The Russian painter Wassily Kandinsky (1866-1944) – who, at age 30, famously gave up a professorship in law in order to become an artist – is regarded a pioneer of abstract art. His works constitute “a true landmark in the history of painting, for the forms, the colored shapes, have no equivalents in the world of appearances at all. Moreover, there is no perspective and thus no spatial relationships as we normally apprehend them: the colored shapes float and gyrate in a continuously expanding and contracting space unknown to our conscious selves but akin to that of dreams.” [Hugh Honour and John Fleming in A World History of Art (1980s, 2005, 2009)]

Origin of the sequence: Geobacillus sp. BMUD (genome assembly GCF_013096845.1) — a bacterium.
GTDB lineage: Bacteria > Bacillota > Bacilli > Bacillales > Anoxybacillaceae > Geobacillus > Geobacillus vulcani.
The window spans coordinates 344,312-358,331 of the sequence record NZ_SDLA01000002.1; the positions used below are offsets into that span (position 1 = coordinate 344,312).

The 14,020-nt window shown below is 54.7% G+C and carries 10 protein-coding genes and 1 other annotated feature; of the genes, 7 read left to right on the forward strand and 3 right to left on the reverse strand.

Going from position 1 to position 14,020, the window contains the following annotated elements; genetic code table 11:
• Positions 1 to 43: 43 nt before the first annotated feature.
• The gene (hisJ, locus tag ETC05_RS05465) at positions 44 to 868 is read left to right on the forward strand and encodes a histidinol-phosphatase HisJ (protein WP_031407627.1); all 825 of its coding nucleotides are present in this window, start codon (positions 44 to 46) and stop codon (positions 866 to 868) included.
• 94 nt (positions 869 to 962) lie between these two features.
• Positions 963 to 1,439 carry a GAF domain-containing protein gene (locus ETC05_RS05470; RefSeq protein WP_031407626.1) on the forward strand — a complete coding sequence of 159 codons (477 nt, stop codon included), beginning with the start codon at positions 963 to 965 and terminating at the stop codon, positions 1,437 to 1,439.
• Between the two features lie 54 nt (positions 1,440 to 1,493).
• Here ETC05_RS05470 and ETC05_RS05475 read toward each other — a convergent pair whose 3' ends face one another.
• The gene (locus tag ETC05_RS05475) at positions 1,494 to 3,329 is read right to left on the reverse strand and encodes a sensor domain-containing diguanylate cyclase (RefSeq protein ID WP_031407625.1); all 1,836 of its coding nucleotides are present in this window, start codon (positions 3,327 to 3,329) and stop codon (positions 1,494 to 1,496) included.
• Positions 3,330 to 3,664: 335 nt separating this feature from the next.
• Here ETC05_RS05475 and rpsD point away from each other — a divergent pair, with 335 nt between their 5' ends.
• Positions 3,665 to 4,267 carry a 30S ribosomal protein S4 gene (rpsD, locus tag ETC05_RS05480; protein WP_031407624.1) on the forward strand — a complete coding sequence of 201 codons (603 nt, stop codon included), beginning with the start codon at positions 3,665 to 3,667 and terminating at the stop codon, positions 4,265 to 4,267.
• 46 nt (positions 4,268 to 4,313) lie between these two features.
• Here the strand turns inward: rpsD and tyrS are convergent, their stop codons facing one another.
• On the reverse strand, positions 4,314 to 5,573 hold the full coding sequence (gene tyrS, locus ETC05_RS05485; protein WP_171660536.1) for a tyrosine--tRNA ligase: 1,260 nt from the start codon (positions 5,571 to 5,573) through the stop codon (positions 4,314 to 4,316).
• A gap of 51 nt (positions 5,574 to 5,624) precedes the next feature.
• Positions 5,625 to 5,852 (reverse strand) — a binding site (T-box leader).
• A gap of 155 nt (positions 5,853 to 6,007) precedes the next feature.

In his book of art theory Concerning the Spiritual in Art (published in 1912), Kandinsky defined three types of paintings:
(1). Impressions – A direct impression of outward nature, expressed in purely artistic form.
(2) Improvisations – A largely unconscious, spontaneous expression of inner character, the non-material nature.
(3) Compositions – An expression of a slowly formed inner feeling, which comes to utterance only after long maturing. In this, reason, consciousness, purpose, play an overwhelming part. But of the calculation nothing appears, only the feeling.